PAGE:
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Scuttlebutt News:

Deer Isle to the Rescue

By John Rousmaniere

(April 29, 2007) If we are to believe the sometimes frenzied charges shouted out from Valencia, the America’s Cup is a hostage to greed, the race schedule is a wicked conspiracy, the town is a sewer, and the Cup’s managers are profiting from the first, are behind the second, and deserve to be swimming in the third.

Maybe there’s something to all that; I’ll be in a better position to know when I’m in Valencia for the Cup races. But I am certain that, over the past 156 years, the America’s Cup has survived far worse than light winds and aggressive protection of intellectual property. When someone seriously suggested the other day that the New York Yacht Club step in and clean up the mess that he and others believe was created by iniquitous Swiss landlubbers, I replied, “This is rich! For 132 years the world screamed that Morgans and other non-sailor Wall Streeters were soiling the holy grail in countless ways.”

It was a relief, therefore, to read about a high school junior from Deer Isle, Maine, named Alison Turner, who showed up in Valencia with an aluminum ring passed down by her ancestor, Charles Scott. This ring was fashioned from remains of the two America’s Cup winners, Defender and Columbia, in which Scott crewed with other Deer Isle lobster fishermen in 1895 and 1899.

Those lobstermen were part of a fascinating story that carried on for seven decades, safely outside the roar of outraged purity that surrounds the typical America’s Cup match. During the Cup’s first professional period, which ran from the 1870s through the 1930s, most boats were handled by fishermen who, come Spring, put aside their traps and nets for summer yachting. Some were from Maine, others from Long Island, N.Y. Still more came from fishing towns in England and Norway. This heritage is such an important part of the Cup’s gene pool that I and the other members of the America's Cup Hall of Fame selection committee have elected one of the Norwegians from the J-Boat era, Willie Carstens, to the hall.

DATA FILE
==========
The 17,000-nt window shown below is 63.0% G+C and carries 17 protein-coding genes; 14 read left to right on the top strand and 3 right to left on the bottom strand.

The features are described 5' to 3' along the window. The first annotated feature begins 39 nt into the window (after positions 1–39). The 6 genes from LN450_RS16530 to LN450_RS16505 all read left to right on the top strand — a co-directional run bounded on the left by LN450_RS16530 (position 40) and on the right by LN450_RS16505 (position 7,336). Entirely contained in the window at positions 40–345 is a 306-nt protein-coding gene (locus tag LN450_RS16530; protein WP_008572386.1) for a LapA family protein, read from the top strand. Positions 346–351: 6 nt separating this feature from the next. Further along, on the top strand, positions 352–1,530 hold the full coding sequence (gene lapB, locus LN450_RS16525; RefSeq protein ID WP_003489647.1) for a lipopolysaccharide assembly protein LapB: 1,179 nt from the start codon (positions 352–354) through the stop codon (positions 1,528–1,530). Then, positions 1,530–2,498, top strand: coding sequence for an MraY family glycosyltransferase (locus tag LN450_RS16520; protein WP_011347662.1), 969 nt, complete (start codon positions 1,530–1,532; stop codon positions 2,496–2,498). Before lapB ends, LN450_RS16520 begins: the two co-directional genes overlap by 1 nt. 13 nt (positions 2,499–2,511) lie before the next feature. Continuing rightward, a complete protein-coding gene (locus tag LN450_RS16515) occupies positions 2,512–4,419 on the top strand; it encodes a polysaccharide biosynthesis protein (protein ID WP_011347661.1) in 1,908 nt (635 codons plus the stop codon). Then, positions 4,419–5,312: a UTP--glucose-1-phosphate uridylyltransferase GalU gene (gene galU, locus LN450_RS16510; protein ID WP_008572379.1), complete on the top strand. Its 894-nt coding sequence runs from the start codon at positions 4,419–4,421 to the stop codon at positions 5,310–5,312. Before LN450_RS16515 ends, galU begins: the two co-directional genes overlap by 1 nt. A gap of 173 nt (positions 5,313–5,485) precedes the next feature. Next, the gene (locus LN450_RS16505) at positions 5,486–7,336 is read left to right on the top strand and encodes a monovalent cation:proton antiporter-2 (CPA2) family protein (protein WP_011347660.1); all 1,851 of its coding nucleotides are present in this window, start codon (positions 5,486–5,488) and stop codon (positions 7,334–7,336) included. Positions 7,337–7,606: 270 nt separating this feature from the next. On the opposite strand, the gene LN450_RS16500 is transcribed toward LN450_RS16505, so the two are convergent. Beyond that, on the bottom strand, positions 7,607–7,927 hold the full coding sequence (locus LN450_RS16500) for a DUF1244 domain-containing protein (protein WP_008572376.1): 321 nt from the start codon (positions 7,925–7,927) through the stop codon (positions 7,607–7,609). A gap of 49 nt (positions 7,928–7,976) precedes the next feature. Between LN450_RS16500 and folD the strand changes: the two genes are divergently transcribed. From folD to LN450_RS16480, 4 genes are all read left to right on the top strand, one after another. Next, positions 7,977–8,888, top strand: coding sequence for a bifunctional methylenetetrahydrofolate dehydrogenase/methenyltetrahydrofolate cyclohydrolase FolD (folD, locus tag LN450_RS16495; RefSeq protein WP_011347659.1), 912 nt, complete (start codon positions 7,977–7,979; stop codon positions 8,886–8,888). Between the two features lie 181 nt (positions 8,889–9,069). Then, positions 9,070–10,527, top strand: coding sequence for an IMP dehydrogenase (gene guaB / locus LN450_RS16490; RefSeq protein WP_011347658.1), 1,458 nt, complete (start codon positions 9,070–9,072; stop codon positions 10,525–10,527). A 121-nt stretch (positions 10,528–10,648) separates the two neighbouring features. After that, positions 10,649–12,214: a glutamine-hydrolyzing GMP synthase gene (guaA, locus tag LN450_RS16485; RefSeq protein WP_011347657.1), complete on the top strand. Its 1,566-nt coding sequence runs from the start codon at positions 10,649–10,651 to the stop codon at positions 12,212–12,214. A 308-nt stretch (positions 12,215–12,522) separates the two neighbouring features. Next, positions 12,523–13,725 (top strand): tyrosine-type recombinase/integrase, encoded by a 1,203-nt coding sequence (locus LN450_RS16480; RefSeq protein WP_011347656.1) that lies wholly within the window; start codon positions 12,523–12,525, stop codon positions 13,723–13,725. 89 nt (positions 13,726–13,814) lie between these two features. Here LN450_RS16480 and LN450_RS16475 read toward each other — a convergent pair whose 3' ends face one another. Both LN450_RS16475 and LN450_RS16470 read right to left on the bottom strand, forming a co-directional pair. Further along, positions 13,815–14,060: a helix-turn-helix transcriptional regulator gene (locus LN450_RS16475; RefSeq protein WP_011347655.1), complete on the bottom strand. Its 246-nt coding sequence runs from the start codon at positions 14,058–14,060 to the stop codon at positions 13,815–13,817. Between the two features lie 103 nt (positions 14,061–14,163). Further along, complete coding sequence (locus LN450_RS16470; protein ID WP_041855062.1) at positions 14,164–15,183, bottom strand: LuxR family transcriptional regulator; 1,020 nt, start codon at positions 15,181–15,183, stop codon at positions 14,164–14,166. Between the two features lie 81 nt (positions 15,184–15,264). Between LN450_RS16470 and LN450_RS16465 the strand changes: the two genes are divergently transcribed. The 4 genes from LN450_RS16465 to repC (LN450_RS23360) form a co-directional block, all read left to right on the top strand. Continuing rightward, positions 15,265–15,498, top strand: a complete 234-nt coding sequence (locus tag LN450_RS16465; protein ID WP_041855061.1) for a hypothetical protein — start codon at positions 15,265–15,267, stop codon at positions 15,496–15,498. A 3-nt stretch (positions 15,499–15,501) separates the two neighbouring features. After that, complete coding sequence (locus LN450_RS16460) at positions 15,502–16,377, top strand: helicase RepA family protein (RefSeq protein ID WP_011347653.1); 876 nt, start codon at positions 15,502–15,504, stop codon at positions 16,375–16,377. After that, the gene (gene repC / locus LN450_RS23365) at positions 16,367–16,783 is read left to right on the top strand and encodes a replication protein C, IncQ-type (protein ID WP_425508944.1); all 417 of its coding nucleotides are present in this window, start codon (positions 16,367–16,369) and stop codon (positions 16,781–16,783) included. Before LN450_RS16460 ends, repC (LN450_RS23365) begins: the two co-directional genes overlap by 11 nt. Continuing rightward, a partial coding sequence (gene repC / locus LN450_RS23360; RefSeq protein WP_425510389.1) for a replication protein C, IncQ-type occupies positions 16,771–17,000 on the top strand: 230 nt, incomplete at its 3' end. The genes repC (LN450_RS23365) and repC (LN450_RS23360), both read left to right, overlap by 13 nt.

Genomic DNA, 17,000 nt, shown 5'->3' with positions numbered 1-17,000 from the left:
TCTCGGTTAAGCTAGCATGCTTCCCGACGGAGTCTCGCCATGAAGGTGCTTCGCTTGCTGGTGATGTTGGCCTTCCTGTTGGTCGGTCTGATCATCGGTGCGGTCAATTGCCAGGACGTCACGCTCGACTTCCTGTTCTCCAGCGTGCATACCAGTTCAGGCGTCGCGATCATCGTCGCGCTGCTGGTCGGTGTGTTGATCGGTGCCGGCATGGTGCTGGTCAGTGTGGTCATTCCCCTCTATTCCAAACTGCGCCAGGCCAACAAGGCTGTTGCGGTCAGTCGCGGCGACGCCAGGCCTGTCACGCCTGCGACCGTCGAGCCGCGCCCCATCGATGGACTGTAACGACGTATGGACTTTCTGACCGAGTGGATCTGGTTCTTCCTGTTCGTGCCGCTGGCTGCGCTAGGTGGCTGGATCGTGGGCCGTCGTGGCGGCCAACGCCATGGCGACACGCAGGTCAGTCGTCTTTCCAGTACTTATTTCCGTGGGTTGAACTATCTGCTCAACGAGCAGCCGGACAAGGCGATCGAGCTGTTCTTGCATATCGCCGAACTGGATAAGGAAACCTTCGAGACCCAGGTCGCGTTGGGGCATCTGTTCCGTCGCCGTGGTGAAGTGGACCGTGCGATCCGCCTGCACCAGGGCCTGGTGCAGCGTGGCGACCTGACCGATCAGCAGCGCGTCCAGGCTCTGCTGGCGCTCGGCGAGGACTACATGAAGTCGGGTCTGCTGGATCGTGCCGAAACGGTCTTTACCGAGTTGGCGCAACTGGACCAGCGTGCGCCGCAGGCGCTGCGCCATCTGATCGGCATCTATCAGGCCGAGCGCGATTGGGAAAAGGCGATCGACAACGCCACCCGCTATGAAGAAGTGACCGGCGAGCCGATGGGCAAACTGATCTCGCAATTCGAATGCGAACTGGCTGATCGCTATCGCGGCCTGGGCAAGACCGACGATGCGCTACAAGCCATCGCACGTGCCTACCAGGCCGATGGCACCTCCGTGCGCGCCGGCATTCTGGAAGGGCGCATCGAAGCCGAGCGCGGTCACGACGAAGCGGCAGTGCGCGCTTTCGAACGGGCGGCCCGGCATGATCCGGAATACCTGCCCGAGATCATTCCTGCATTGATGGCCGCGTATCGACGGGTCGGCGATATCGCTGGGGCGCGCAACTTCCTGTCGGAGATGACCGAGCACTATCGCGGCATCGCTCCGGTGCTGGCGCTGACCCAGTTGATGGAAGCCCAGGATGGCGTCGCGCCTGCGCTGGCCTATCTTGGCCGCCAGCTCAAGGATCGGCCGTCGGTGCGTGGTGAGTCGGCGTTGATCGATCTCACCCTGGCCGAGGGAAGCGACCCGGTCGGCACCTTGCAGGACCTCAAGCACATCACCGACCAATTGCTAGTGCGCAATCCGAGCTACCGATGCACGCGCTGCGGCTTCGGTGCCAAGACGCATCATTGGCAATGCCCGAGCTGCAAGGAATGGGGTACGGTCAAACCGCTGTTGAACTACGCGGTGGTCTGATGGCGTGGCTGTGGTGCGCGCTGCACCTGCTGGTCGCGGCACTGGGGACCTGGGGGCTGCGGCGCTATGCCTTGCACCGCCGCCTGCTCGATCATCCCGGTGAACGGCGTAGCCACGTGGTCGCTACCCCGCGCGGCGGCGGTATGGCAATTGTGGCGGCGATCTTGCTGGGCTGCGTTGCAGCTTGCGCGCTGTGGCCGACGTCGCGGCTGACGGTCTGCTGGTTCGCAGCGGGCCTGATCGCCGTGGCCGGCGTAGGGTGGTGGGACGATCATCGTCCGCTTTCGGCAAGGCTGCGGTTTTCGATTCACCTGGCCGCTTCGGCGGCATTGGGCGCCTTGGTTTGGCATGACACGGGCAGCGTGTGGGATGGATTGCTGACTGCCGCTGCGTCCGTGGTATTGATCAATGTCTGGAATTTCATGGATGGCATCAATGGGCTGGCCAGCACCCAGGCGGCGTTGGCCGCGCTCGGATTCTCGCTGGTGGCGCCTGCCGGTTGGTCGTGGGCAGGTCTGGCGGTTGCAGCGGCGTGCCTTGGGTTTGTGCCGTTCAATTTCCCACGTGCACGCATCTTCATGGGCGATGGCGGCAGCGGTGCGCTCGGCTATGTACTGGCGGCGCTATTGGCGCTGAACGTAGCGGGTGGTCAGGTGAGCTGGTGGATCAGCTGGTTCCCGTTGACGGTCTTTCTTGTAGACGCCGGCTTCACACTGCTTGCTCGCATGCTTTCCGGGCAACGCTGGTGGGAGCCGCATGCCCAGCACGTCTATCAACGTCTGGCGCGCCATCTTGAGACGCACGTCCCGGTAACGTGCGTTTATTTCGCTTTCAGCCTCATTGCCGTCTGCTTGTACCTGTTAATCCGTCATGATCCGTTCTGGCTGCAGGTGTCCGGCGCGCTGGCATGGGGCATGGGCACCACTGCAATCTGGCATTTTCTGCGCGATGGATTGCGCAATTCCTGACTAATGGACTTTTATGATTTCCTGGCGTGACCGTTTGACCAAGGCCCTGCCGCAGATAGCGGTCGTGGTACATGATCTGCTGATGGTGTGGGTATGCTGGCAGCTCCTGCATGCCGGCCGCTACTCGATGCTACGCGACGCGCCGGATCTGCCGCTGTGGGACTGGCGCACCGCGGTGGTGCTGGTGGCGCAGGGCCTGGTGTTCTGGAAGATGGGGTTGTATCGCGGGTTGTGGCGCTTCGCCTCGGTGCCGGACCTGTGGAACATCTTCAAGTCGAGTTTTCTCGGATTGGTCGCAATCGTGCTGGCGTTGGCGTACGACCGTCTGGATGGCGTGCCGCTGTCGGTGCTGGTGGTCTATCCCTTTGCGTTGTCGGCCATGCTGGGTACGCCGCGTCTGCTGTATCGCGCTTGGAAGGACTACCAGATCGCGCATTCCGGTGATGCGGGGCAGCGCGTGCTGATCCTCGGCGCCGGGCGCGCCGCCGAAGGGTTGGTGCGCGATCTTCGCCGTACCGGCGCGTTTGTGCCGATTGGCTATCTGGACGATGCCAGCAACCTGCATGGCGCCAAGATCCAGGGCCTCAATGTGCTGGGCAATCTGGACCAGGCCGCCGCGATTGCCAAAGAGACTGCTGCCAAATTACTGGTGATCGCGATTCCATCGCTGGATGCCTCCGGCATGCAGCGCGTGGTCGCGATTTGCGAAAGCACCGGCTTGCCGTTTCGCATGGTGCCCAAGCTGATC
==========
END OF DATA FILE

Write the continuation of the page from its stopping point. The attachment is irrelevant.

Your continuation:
Non-American crews dominated, even on Cup defenders. Many yachtsmen were sure that Americans were too independent to follow orders and be well-drilled “forward fighters,” as foredeckmen in these immense vessels were called. Hank Haff, Defender’s thick-bearded skipper, knew better. He had fished off Long Island, his tactician had been the captain of a coasting schooner, and his first mate had served his apprenticeship as a boy on a square rigger in the West Indies trade.

Haff did not dodge the question when he stood up before Charles Scott and his friends. “I have been told that some of you have been mates and even masters of vessels,” he opened. “But you will not be either during the service for which I have come to Deer Island to ship you. You will be in the forecastle, and the work on the yacht will be hard, and there will be plenty of it, night as well as day sometimes.”

He continued: “There has been a great deal said about an American crew . . . not wanting to obey orders, of jealousies arising, and that all hands in a short time would want to be the captain. If there are any of you here who have the faintest suspicion that they will feel so in the future, I don’t care to go any further with such. But if you come with me and help me, as you know how, to keep the old Cup, you’ll never regret it. You will be treated like men, and next fall, if we are successful, we’ll have some fun.”

They were successful, and they did have some fun.

Let’s hope that the old Cup is providing at least some fun in Valencia.

Click here for Haff’s speech and more on the Deer Isle crews.

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